Utah Pests News Summer 2007

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Reduce Your Risk of West Nile Virus in 2007



Female mosquito laying eggs in stagnant water.

West Nile Virus (WNV) is a relatively new disease in the United States, but has made a significant impact to Utahns in a short amount of time. First detected in New York in 1999, WNV quickly spread throughout the United States, Canada, and Mexico in less than four years. Horses and humans have been particularly affected by WNV. In 2006, more than 150 people were diagnosed with moderate or severe symptoms in Utah, and five people died as a result of secondary complications to WNV.

Although most people (80%) infected with WNV will never display any symptoms, everybody should be aware of how to reduce the risk of an infection. In general, female mosquitoes like to lay eggs in stagnant water; reducing standing water will help reduce potential sources for mosquito production.

Here are ways to reduce your risk.

    • Eliminate small pools of water (e.g., wheelbarrows, tires).
    • Keep containers clean and dry when not in use (e.g., watering cans).
    • Allow drainage in outdoor containers so standing water is reduced (e.g., garbage cans).
    • Keep water fresh and properly chlorinated (e.g., ornamental ponds, pet bowls, pools).

About 20% of people infected with WNV display mild or moderate symptoms similar to the flu. To date, there are no vaccines to prevent WNV or any medicines to cure an infected person. Less than 1% of humans infected with WNV will experience severe symptoms that require hospitalization. People over the age of 50 or immuno-compromised people are a higher risk of developing serious complications or fatalities. Severe symptoms include extreme headache, tremors, disorientation, coma, paralysis, encephalitis, and meningitis. If you experience moderate or severe symptoms, consult a physician. Screening for WNV antibodies is the only way to confirm an infection.

According to Sammie Dickson, Ph.D. (Salt Lake City Mosquito Abatement District), Culex tarsalis and C. pipiens are the two most common mosquito species responsible for transmitting WNV in Utah. Culex tarsalis is the most abundant and virulent mosquito, meaning a female mosquito is very likely to transmit the virus while taking a blood meal. Culex tarsalis prefers to feed on birds and small mammals in rural areas, but will move into residential neighborhoods too; this species is the most common vector to humans and horses in Utah. Culex pipiens is the second most common mosquito to vector WNV in Utah. Although not as abundant or virulent as C. tarsalis, it is more widespread in urbanized areas (towns with >20,000 people). Because C. pipiens is more commonly found where people live, this mosquito is likely increasing the transmission rates to humans by amplifying WNV in birds and mammals.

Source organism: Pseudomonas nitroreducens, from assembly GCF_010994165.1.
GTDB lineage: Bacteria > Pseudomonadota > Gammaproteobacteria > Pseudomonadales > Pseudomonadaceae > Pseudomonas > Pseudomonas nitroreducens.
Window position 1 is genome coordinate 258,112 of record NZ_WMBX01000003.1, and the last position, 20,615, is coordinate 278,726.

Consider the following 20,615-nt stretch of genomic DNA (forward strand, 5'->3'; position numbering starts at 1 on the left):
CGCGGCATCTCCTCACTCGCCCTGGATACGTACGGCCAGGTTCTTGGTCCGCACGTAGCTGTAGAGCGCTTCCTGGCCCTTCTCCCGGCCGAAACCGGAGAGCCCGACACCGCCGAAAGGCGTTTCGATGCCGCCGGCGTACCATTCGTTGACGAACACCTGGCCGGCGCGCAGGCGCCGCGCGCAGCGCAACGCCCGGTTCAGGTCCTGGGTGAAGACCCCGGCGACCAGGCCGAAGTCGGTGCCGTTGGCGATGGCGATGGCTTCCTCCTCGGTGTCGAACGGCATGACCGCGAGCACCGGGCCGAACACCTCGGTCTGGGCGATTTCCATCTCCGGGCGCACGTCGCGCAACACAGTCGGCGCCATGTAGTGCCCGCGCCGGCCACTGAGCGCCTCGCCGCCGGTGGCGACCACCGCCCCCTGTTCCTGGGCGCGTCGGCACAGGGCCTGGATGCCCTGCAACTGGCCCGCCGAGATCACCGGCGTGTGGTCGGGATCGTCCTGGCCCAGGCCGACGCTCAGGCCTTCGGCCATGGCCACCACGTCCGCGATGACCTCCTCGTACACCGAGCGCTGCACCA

There are several things people can do to further reduce the risk of getting WNV. Keep mosquitoes from coming into the home by repairing screens and sealing windows. Wear long sleeved shirts and pants when outside in areas with biting mosquitoes. Avoid being outdoors when mosquitoes are especially active; Culex mosquitoes prefer to take blood meals between dusk and dawn. Mosquito repellent may be the best way to prevent bites and subsequent WNV infections. Depending on your level of outdoor activity, there are many different kinds of repellents available. Choose a repellent you and your family will use consistently. Products approved by the EPA (Environmental Protection Agency) include:

    • DEET is the most common mosquito repellent product because it is effective and available in several concentrations. DEET can be applied to the skin, however should not be sprayed directly onto the face.
    • Picaridin is a relatively new product available in Utah. It provides an alternative to people who are sensitive to DEET products. Picaridin is nearly odorless and can be applied directly to the skin.
    • Permethrin is a highly effective repellent and is generally used for long periods of outdoor activity or in more remote locations. Permethrin should not be applied directly to the skin, but can be used on clothing, shoes, and camping equipment.

For more information, see the Utah Pests Fact Sheet, West Nile virus in Utah. Or visit the Utah Department of Health for current WNV details (http://www.health.utah.gov or 801.538.6191). To learn more about horse vaccinations, contact the USU Vet Extension (http://extension.usu.edu/equine or 435.797.1880). If you want to report dead birds, call 801.476.2470.

-Erin Hodgson, Extension Entomologist